When you think of “cryptography,” what do you think of? Most probably one of the following two. One is called a “cryptogram,” in which a secret message is conveyed only to the intended recipient by adding a secret meaning to the sentence that is different from the meaning of the words, as in the case of “Climb Mt. Niitaka (Niitaka yama nobore) 1208” (*1) used during WWII. The other is called a “password,” which is said to have been used by the Ninja to confirm who the other party is by replying to the word “Mountain” with a previously agreed upon counterpart, “River”.
In general, we tend to think of cryptography as a way of secretly conveying messages between parties, but cryptography can be used not only to keep information secret, but also to authenticate the identity of the other party, as in the case of “password” (*2).
*1 “Climb Mt. Niitaka (Niitaka yama nobore) 1208”
This sentence had a secret meaning in the Japanese Navy of the time: “After midnight on December 8, we will enter a state of combat. Each unit should act as planned”.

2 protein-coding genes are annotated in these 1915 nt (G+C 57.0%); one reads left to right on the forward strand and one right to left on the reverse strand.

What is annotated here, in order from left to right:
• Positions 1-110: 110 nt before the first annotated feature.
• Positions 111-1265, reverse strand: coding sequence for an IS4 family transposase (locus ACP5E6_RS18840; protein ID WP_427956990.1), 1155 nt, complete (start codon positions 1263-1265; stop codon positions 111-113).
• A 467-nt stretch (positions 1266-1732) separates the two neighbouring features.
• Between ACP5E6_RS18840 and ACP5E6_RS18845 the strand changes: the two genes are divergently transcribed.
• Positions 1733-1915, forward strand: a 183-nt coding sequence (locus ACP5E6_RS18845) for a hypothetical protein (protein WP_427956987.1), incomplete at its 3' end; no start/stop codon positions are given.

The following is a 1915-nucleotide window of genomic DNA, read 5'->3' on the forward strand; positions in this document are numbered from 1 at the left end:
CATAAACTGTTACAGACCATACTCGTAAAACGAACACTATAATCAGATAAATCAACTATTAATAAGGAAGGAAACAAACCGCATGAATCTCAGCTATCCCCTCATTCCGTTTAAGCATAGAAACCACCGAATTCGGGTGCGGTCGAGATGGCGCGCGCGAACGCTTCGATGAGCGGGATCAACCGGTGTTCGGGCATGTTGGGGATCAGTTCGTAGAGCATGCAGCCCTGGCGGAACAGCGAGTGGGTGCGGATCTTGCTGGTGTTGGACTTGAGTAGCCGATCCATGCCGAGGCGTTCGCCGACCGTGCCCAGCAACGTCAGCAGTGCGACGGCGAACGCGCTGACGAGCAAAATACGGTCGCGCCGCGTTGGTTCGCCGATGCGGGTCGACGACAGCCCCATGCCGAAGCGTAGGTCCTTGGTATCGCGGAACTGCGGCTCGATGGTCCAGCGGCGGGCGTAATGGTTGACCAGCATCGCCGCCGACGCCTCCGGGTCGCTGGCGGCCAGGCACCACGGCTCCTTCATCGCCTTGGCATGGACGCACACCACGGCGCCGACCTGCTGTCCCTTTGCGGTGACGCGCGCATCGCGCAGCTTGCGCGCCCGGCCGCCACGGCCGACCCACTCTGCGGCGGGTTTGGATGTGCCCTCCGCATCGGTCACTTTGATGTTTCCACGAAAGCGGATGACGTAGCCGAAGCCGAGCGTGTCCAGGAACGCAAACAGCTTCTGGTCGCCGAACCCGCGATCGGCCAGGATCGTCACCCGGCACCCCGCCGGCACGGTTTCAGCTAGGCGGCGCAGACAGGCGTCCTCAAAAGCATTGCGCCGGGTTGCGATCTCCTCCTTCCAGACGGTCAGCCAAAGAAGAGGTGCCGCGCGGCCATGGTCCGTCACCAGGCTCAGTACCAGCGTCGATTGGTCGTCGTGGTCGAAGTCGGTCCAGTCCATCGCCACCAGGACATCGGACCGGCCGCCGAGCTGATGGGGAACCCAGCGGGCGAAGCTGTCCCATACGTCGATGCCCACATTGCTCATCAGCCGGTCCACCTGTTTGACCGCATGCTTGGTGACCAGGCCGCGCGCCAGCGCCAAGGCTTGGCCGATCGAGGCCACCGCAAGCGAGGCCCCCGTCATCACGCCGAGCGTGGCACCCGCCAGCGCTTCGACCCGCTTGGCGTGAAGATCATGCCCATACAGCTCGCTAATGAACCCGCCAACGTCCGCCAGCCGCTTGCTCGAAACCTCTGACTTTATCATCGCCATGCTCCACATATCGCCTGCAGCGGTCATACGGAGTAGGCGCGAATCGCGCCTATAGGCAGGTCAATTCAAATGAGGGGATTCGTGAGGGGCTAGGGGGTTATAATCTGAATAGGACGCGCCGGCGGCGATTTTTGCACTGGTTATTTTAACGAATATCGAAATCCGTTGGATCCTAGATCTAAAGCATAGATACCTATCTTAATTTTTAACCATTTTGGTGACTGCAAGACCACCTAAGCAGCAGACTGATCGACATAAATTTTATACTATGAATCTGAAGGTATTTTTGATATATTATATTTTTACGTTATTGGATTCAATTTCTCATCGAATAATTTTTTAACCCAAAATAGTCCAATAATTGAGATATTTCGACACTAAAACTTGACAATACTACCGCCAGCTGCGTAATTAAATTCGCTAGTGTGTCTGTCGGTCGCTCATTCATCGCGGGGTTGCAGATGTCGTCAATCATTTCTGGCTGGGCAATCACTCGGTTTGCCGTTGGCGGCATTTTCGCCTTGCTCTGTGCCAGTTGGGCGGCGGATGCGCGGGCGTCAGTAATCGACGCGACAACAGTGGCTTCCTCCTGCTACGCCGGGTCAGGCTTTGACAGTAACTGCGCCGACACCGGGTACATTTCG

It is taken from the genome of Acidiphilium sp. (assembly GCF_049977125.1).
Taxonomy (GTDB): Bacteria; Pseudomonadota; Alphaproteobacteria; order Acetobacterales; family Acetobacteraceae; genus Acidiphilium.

In the broadest sense, a password is a cipher for authentication purposes, but it does not have enough functionality to be called a cipher in academic terms. However, in the academic sense, they do not function as ciphers, because they leak secret information to the authenticating party. For example, if you are asked the word “Mountain” and you answer “River”, the correct answer “River” will be given to the other party. If the person who asked for “Mountain” is not your friend, they will know that the correct answer to “Mountain” is “River”.
Modern cryptography for authentication purposes, for example, uses the mathematical magic of “zero-knowledge protocol” to prove one’s identity to the other party without divulging the secret to the other party. Simply put, when you use a bank ATM, you can convince the ATM that “I know my PIN” without directly entering it. Sounds like magic, right?